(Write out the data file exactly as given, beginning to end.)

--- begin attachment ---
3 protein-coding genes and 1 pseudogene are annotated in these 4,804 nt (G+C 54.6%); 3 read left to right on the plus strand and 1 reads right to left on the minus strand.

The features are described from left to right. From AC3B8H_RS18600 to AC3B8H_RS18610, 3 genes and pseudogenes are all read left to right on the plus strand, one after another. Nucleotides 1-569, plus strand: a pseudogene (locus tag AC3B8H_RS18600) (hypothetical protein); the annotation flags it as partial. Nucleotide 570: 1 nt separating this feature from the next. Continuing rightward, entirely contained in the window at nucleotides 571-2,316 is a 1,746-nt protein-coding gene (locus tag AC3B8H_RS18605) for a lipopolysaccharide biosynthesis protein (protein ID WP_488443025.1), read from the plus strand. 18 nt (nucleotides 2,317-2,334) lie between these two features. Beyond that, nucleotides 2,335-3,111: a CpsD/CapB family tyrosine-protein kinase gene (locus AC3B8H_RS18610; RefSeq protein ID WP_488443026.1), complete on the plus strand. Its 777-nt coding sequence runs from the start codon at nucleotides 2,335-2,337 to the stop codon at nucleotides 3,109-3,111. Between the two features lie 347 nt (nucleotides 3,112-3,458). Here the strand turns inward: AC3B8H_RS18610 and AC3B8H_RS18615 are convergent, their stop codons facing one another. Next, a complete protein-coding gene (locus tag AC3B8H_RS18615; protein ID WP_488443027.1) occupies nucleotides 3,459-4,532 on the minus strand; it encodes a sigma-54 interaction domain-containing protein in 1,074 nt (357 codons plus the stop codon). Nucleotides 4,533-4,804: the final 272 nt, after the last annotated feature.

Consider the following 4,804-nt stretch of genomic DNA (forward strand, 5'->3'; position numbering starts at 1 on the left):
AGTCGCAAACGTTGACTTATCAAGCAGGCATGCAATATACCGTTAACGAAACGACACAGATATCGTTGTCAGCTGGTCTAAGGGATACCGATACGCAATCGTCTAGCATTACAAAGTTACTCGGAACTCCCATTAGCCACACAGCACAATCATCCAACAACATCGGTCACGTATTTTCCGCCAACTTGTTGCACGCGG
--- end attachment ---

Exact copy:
3 protein-coding genes and 1 pseudogene are annotated in these 4,804 nt (G+C 54.6%); 3 read left to right on the plus strand and 1 reads right to left on the minus strand.

The features are described from left to right. From AC3B8H_RS18600 to AC3B8H_RS18610, 3 genes and pseudogenes are all read left to right on the plus strand, one after another. Nucleotides 1-569, plus strand: a pseudogene (locus tag AC3B8H_RS18600) (hypothetical protein); the annotation flags it as partial. Nucleotide 570: 1 nt separating this feature from the next. Continuing rightward, entirely contained in the window at nucleotides 571-2,316 is a 1,746-nt protein-coding gene (locus tag AC3B8H_RS18605) for a lipopolysaccharide biosynthesis protein (protein ID WP_488443025.1), read from the plus strand. 18 nt (nucleotides 2,317-2,334) lie between these two features. Beyond that, nucleotides 2,335-3,111: a CpsD/CapB family tyrosine-protein kinase gene (locus AC3B8H_RS18610; RefSeq protein ID WP_488443026.1), complete on the plus strand. Its 777-nt coding sequence runs from the start codon at nucleotides 2,335-2,337 to the stop codon at nucleotides 3,109-3,111. Between the two features lie 347 nt (nucleotides 3,112-3,458). Here the strand turns inward: AC3B8H_RS18610 and AC3B8H_RS18615 are convergent, their stop codons facing one another. Next, a complete protein-coding gene (locus tag AC3B8H_RS18615; protein ID WP_488443027.1) occupies nucleotides 3,459-4,532 on the minus strand; it encodes a sigma-54 interaction domain-containing protein in 1,074 nt (357 codons plus the stop codon). Nucleotides 4,533-4,804: the final 272 nt, after the last annotated feature.

Consider the following 4,804-nt stretch of genomic DNA (forward strand, 5'->3'; position numbering starts at 1 on the left):
AGTCGCAAACGTTGACTTATCAAGCAGGCATGCAATATACCGTTAACGAAACGACACAGATATCGTTGTCAGCTGGTCTAAGGGATACCGATACGCAATCGTCTAGCATTACAAAGTTACTCGGAACTCCCATTAGCCACACAGCACAATCATCCAACAACATCGGTCACGTATTTTCCGCCAACTTGTTGCACGCGG